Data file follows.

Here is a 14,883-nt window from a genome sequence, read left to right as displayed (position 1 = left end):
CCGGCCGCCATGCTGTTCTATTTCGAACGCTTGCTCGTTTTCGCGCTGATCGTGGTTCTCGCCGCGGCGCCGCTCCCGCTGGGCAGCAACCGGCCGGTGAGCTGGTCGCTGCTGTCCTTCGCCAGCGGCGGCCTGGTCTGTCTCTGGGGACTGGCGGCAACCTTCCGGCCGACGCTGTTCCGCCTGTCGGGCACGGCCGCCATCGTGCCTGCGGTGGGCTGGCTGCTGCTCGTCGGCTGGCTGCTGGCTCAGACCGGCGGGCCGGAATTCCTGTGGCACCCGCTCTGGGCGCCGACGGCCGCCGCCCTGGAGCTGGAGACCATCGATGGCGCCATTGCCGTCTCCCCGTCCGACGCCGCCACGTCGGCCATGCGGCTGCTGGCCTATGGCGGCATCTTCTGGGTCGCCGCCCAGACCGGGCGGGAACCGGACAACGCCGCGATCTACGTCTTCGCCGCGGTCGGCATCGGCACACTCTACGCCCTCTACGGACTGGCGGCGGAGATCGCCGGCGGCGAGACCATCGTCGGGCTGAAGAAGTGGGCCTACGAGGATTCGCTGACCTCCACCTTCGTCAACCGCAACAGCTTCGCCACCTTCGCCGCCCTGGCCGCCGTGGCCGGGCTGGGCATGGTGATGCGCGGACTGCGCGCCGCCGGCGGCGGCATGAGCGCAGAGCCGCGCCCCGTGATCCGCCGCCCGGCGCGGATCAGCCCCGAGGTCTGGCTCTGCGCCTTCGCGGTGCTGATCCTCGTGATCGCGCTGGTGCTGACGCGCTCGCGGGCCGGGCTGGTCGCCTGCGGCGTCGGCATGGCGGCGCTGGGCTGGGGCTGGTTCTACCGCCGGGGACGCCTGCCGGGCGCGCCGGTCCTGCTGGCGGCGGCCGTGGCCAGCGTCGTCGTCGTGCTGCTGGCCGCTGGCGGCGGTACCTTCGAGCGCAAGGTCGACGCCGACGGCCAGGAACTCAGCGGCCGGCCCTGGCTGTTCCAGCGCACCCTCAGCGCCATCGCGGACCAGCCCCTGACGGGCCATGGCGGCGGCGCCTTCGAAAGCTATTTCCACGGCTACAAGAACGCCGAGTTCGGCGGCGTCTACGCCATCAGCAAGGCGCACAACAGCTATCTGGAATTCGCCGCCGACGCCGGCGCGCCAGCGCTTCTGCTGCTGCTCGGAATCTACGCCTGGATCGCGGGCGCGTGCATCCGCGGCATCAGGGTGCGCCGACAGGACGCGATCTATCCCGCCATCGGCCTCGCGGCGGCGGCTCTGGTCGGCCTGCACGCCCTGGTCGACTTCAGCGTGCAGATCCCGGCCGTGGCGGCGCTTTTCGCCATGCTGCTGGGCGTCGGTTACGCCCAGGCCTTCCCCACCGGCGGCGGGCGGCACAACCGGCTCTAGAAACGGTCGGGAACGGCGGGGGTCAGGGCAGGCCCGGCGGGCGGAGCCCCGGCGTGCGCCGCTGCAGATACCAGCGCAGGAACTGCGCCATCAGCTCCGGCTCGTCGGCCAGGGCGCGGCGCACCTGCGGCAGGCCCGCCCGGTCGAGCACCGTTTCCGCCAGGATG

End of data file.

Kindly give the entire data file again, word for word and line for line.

Here is a 14,883-nt window from a genome sequence, read left to right as displayed (position 1 = left end):
CCGGCCGCCATGCTGTTCTATTTCGAACGCTTGCTCGTTTTCGCGCTGATCGTGGTTCTCGCCGCGGCGCCGCTCCCGCTGGGCAGCAACCGGCCGGTGAGCTGGTCGCTGCTGTCCTTCGCCAGCGGCGGCCTGGTCTGTCTCTGGGGACTGGCGGCAACCTTCCGGCCGACGCTGTTCCGCCTGTCGGGCACGGCCGCCATCGTGCCTGCGGTGGGCTGGCTGCTGCTCGTCGGCTGGCTGCTGGCTCAGACCGGCGGGCCGGAATTCCTGTGGCACCCGCTCTGGGCGCCGACGGCCGCCGCCCTGGAGCTGGAGACCATCGATGGCGCCATTGCCGTCTCCCCGTCCGACGCCGCCACGTCGGCCATGCGGCTGCTGGCCTATGGCGGCATCTTCTGGGTCGCCGCCCAGACCGGGCGGGAACCGGACAACGCCGCGATCTACGTCTTCGCCGCGGTCGGCATCGGCACACTCTACGCCCTCTACGGACTGGCGGCGGAGATCGCCGGCGGCGAGACCATCGTCGGGCTGAAGAAGTGGGCCTACGAGGATTCGCTGACCTCCACCTTCGTCAACCGCAACAGCTTCGCCACCTTCGCCGCCCTGGCCGCCGTGGCCGGGCTGGGCATGGTGATGCGCGGACTGCGCGCCGCCGGCGGCGGCATGAGCGCAGAGCCGCGCCCCGTGATCCGCCGCCCGGCGCGGATCAGCCCCGAGGTCTGGCTCTGCGCCTTCGCGGTGCTGATCCTCGTGATCGCGCTGGTGCTGACGCGCTCGCGGGCCGGGCTGGTCGCCTGCGGCGTCGGCATGGCGGCGCTGGGCTGGGGCTGGTTCTACCGCCGGGGACGCCTGCCGGGCGCGCCGGTCCTGCTGGCGGCGGCCGTGGCCAGCGTCGTCGTCGTGCTGCTGGCCGCTGGCGGCGGTACCTTCGAGCGCAAGGTCGACGCCGACGGCCAGGAACTCAGCGGCCGGCCCTGGCTGTTCCAGCGCACCCTCAGCGCCATCGCGGACCAGCCCCTGACGGGCCATGGCGGCGGCGCCTTCGAAAGCTATTTCCACGGCTACAAGAACGCCGAGTTCGGCGGCGTCTACGCCATCAGCAAGGCGCACAACAGCTATCTGGAATTCGCCGCCGACGCCGGCGCGCCAGCGCTTCTGCTGCTGCTCGGAATCTACGCCTGGATCGCGGGCGCGTGCATCCGCGGCATCAGGGTGCGCCGACAGGACGCGATCTATCCCGCCATCGGCCTCGCGGCGGCGGCTCTGGTCGGCCTGCACGCCCTGGTCGACTTCAGCGTGCAGATCCCGGCCGTGGCGGCGCTTTTCGCCATGCTGCTGGGCGTCGGTTACGCCCAGGCCTTCCCCACCGGCGGCGGGCGGCACAACCGGCTCTAGAAACGGTCGGGAACGGCGGGGGTCAGGGCAGGCCCGGCGGGCGGAGCCCCGGCGTGCGCCGCTGCAGATACCAGCGCAGGAACTGCGCCATCAGCTCCGGCTCGTCGGCCAGGGCGCGGCGCACCTGCGGCAGGCCCGCCCGGTCGAGCACCGTTTCCGCCAGGATG